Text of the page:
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WORLD CLASS TOURNEY

African Super League ‘to change landscape of football’

Some 30 presidents, representing clubs from record African champions Al Ahly of Egypt to Zimbabwe’s Dynamos, met in Douala, Cameroon, on Saturday to learn about the project.

In Summary

• Many African FA presidents also attended, as did Gianni Infantino, president of world governing body Fifa.

• “It was an innovative and ground-breaking session that I think will change the landscape of African football,” said Barbara Gonzalez, chief executive of Tanzanian side Simba.

Fifa president Gianni Infantino presents Al Ahly's Mohamed El Shenawy with the African Super Cup trophy as Caf president Patrice Motsepe looks on
Fifa president Gianni Infantino presents Al Ahly's Mohamed El Shenawy with the African Super Cup trophy as Caf president Patrice Motsepe looks on
Image: FILE

African club presidents are set to meet twice more in the next four months as discussions about the launch of a Super League on the continent intensify.

Some 30 presidents, representing clubs from record African champions Al Ahly of Egypt to Zimbabwe’s Dynamos, met in Douala, Cameroon, on Saturday to learn about the project.

Many African FA presidents also attended, as did Gianni Infantino, president of world governing body Fifa.

“We will implement in partnership with Fifa,” said Confederation of African Football president Patrice Motsepe. “Fifa brings a wealth of experience in terms of running the best competition in the world, [the World Cup].”

“We want the African Super League to be world-class and to compete against the best in the world in terms of quality of football, resources, infrastructure, pitches, referees, stadiums and ticketing. A lot of good progress has been made.”

Plans are still embryonic and far from confirmed, but initial proposals - presented by Caf following guidance from Fifa - suggest 24 teams will contest three groups of eight teams ahead of a knockout stage starting with the Round of 16.

These teams will be taken from the best-ranked African clubs over the past few years, with groups to be played on a regional basis (North, Central/West, South/East).

“It was an innovative and ground-breaking session that I think will change the landscape of African football,” said Barbara Gonzalez, chief executive of Tanzanian side Simba.

“I see something new being launched, and hopefully we will see a more improved concept that addresses concerns and financial questions that we raised to the presidents of Caf and Fifa.”

“It’s quite an exciting project — Caf believes it’s a revolutionary project,” said Al Ahly’s chief executive Amr Shaheen. “There are a lot of aspects around it that we need time to understand and digest.”

There are outside hopes the league will kick off in September this year, although September 2023 has been suggested as a more realistic date. In a bid to develop African football, Motsepe says that clubs wishing to compete will need to have both a youth academy as well as a woman’s side.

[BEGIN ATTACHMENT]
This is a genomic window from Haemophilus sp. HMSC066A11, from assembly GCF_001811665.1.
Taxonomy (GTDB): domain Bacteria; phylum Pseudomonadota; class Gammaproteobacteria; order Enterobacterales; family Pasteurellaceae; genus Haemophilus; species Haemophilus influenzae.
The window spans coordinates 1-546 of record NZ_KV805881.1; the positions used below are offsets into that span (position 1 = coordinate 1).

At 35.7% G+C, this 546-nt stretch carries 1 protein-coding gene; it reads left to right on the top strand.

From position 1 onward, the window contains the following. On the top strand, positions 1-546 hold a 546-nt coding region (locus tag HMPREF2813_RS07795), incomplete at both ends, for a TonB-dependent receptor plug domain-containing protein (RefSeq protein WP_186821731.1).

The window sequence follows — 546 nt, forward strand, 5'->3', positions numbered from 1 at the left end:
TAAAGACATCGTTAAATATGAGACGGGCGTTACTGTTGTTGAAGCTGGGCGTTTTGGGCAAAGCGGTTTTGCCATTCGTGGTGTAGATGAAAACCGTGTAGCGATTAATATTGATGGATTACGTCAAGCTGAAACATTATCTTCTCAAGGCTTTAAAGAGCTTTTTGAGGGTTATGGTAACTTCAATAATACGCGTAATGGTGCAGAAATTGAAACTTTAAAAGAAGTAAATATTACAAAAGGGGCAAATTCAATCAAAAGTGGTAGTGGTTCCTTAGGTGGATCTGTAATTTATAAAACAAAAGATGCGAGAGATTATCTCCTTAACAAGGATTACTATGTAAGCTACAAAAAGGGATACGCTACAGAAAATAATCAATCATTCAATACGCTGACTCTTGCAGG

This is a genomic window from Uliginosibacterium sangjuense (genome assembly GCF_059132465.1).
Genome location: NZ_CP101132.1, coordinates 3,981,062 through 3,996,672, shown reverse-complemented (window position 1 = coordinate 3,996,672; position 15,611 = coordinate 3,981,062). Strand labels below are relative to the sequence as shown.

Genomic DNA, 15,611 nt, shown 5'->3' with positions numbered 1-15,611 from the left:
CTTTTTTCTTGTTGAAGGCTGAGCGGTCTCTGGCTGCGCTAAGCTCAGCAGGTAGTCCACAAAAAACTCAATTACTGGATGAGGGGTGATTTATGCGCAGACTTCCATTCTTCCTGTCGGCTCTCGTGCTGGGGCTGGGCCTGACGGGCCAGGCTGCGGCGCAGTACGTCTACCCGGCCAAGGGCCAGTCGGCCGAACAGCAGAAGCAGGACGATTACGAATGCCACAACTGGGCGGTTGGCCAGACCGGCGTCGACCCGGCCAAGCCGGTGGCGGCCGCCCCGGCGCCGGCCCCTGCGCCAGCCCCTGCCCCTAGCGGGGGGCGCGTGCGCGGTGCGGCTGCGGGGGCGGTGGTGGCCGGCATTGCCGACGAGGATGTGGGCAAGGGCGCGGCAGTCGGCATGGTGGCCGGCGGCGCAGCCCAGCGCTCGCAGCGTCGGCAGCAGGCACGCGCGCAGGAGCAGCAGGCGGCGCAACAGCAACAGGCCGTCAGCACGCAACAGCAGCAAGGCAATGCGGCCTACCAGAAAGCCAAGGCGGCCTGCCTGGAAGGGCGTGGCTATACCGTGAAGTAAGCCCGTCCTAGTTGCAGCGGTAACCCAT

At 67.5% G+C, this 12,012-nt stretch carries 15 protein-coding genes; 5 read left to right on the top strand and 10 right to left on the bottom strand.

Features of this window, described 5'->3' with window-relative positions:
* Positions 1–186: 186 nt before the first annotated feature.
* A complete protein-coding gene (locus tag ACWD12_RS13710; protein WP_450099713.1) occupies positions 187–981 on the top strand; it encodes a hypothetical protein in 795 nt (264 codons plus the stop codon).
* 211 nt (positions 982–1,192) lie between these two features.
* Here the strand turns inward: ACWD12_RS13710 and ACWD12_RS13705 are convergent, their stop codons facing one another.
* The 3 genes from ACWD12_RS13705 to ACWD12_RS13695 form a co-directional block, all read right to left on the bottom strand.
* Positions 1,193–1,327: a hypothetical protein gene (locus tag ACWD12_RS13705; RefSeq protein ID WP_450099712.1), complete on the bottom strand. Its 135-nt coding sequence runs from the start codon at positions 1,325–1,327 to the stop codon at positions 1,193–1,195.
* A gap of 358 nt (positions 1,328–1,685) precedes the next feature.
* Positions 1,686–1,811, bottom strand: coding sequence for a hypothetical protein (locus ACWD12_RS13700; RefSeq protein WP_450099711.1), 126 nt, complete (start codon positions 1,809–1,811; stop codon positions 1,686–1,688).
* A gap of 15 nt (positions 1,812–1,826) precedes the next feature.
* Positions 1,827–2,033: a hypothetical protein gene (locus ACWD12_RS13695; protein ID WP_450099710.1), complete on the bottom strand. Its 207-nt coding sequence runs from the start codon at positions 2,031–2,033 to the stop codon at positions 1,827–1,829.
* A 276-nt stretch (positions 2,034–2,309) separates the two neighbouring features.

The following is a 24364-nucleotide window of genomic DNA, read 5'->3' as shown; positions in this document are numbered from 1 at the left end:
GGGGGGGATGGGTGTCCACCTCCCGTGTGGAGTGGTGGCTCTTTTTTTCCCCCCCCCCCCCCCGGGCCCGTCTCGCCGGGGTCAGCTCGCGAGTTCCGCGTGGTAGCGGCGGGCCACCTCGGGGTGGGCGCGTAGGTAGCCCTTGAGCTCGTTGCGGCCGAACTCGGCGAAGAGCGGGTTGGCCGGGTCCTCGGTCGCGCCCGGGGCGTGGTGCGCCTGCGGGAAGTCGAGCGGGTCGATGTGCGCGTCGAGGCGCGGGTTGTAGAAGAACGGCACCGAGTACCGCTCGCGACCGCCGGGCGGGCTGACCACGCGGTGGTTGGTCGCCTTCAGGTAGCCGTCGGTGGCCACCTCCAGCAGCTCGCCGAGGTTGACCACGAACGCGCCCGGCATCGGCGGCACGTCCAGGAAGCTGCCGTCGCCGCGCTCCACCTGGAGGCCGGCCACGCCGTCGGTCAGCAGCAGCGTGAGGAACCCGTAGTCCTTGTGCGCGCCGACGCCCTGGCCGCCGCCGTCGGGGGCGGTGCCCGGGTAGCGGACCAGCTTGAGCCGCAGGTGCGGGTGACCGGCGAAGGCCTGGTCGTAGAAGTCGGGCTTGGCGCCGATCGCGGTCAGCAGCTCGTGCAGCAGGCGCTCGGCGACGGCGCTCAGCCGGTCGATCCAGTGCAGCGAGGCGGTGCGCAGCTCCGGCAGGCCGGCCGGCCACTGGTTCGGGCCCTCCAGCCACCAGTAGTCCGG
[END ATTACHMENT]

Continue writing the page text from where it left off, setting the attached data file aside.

Clubs will not have to leave their own domestic leagues to participate, while the possibility remains that the African Champions League will continue, as will the the Caf Confederation Cup.

“It’s a completely different proposition — it is not at all a breakaway league,” said Infantino.

“It is an African Super League integrated in the institutional structures of African and global football. The second big difference is that this is an open competition, allowing for teams to be promoted and also to be relegated if they don’t perform.

“The African Super League is definitely an exciting project as far as Fifa is concerned. It’s a unique project for global and African football and for this reason, I’m very happy to be here to assist and share a little bit of the experience we’ve accumulated.”

Two years ago Infantino claimed the creation of an African Super League could generate an estimated $200m in revenue.

Both club and FA presidents — in separate meetings — were presented with plans that had been revised after feedback from previous talks regarding the idea, which is being constantly refined.

“It’s a project that will allow a lot of players from Africa to continue playing their football within Africa, without looking at Europe and other continents as areas to improve their welfare,” Zambia FA president Andrew Kamanga, a Caf executive committee member, told BBC Sport Africa.

One major issue is where the funding for the league will come from, especially with travel across Africa so expensive for so many.

A billionaire worth around three billion dollars, South African Motsepe is using his business contacts to draw in some major sponsors - with one idea being to seek the sponsorship of airlines in a bid to cut costs.

“You need the private sector, the sponsors, and they have to make commercial decisions,” Motsepe told reporters in Cameroon, which will host the Africa Cup of Nations final on Sunday between Senegal and Egypt.

“Gianni and I have had really exciting discussions with some of the biggest TV companies in the world.”

“We want the chairmen of clubs in Africa to be part of this consultation process, to give us input and advice because it’s going to require a restructuring of fixtures and leagues.

“You can’t, in Africa, have initiatives of this magnitude that do not involve everybody, so every nation in Africa is part of this process.

“What I like is that it will allow Caf to get some money to develop African football and make it world-class, but also to use some of the money to share amongst all of the 54 nations in Africa — from the smallest one to the largest one.”